Technology Accelerators: Reaching a Turning Point
In conversation with CanadExport, Joshua Kleyman, a trade commissioner and coordinator of the Canadian Technology Accelerator (CTA) in New York City, talks about the need for changing the technology incubator model overall, and what makes the CTA’s efforts especially unique and helpful.
There are many technology accelerators out there, indeed they have been all the rage for some time, but there seem to be challenges on the horizon. What is happening now?
The “accelerator” industry overall is currently at a turning point. Many start-ups, both Canadian and American, are unhappy with some of the accelerators that they have participated in, and investors are unhappy with the returns they receive.
What is at the root of the problem?
Typical accelerators invest a small amount of capital ($50,000 to $100,000) for a large piece of equity in the company (usually four to eight percent). This amount of capital does not help most companies, it’s usually only for a few short months of runway—meaning that it just keeps them operating at their current level.
The focus of many accelerators is to help companies raise follow-on or additional capital, usually at their culminating demonstration day. It is becoming clear that this model is broken, and yet, most accelerators are not changing their programs.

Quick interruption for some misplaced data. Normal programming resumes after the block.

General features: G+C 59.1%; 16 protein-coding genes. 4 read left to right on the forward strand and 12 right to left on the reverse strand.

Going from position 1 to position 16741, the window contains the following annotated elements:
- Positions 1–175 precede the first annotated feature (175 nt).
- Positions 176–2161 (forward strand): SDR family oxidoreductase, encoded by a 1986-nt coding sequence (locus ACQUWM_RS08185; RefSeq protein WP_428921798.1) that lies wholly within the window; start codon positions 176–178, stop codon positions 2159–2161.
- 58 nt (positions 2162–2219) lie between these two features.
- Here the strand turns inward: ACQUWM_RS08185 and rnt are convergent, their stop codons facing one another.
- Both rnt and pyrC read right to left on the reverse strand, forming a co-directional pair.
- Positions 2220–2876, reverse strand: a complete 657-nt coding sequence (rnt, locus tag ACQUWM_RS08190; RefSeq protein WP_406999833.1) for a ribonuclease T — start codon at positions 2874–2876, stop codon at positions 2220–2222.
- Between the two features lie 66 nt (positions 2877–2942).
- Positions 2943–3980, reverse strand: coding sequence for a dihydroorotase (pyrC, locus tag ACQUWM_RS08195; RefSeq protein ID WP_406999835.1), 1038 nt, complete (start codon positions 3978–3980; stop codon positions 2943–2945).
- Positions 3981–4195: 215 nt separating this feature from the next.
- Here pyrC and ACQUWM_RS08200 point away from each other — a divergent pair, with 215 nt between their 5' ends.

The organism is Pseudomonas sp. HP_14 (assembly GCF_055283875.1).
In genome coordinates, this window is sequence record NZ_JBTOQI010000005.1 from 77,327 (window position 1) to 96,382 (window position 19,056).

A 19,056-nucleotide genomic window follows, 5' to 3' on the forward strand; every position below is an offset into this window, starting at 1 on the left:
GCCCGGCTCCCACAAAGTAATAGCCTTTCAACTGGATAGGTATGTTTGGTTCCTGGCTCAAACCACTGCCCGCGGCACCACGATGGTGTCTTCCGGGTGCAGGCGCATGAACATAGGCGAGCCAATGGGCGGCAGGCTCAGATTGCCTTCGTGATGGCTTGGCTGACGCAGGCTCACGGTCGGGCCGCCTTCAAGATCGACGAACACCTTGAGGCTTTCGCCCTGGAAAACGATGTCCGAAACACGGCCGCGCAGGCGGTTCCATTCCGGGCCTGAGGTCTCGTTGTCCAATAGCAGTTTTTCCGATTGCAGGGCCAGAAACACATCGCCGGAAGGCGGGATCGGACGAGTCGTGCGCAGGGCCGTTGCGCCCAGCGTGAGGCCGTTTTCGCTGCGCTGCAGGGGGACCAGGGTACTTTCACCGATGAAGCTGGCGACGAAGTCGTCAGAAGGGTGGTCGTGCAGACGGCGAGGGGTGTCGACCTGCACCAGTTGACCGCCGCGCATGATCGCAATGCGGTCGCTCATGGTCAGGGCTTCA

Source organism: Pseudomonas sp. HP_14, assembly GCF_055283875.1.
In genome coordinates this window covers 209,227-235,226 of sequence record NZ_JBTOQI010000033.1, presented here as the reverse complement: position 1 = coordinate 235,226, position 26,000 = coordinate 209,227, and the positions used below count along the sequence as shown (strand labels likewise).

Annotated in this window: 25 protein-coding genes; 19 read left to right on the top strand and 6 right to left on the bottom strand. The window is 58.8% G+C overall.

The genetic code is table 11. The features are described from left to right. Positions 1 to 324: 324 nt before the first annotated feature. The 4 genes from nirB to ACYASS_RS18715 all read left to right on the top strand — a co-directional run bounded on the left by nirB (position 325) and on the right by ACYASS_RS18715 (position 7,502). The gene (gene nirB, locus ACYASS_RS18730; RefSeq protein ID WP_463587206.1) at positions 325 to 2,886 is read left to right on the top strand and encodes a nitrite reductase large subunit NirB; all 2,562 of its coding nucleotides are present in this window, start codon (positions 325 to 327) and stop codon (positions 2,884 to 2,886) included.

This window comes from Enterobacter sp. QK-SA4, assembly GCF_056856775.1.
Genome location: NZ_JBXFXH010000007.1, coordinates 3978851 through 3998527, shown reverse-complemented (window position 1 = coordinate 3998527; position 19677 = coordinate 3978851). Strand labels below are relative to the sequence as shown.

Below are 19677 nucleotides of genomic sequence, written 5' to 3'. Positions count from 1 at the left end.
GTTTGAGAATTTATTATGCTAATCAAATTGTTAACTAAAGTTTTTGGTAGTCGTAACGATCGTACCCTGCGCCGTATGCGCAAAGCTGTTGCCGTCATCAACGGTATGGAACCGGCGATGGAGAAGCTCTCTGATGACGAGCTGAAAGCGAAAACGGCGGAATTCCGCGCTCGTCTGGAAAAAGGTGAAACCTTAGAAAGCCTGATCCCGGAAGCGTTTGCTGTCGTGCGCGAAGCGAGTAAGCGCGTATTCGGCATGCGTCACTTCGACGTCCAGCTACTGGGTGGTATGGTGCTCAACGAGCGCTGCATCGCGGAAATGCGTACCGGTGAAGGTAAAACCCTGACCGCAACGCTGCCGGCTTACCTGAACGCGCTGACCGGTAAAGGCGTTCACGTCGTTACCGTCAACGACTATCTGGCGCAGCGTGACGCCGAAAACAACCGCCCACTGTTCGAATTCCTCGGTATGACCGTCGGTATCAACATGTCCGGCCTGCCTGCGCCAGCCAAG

CTA by the Numbers
The CTA program in New York has played a major role in helping Canadian technology start‑ups get established in various markets within the United States.
The following are some results from the 2012 to 2016 period:
Capital raised: $351 million
Revenue: $95 million
Jobs created: 1,326
New offices: 60
U.S. partners: New York Times, Microsoft, Google, KPMG, City of New York, SendGrid, Silicon Valley Bank, Harvard Alumni Angels, Goldman Sachs
What’s different about the CTA model?
The CTA does not force companies to take a small investment for a large piece of equity; we want companies to retain all of their equity. We never charge companies for program fees, introductions or office space. We give companies free space for six months, plus four months each year for alumni, indefinitely.
Most importantly, we prioritize sales and business development over everything else. We want to make sure that companies leave our program with a profit-generating strategy and customers to continue their growth.
How does the CTA operate day to day?
We cut down on group workshops, instead focusing on individualized attention, mentorship and business introductions. We’ve moved away from large public events that tend to only build the accelerator brand, while serving very little value to the companies. Instead, all of our events are intimate, invitation-only affairs with a highly curated and influential group of individual executives, investors and officials.
Are more improvements ahead?
The CTA is constantly changing and evolving its program to best serve our portfolio companies.
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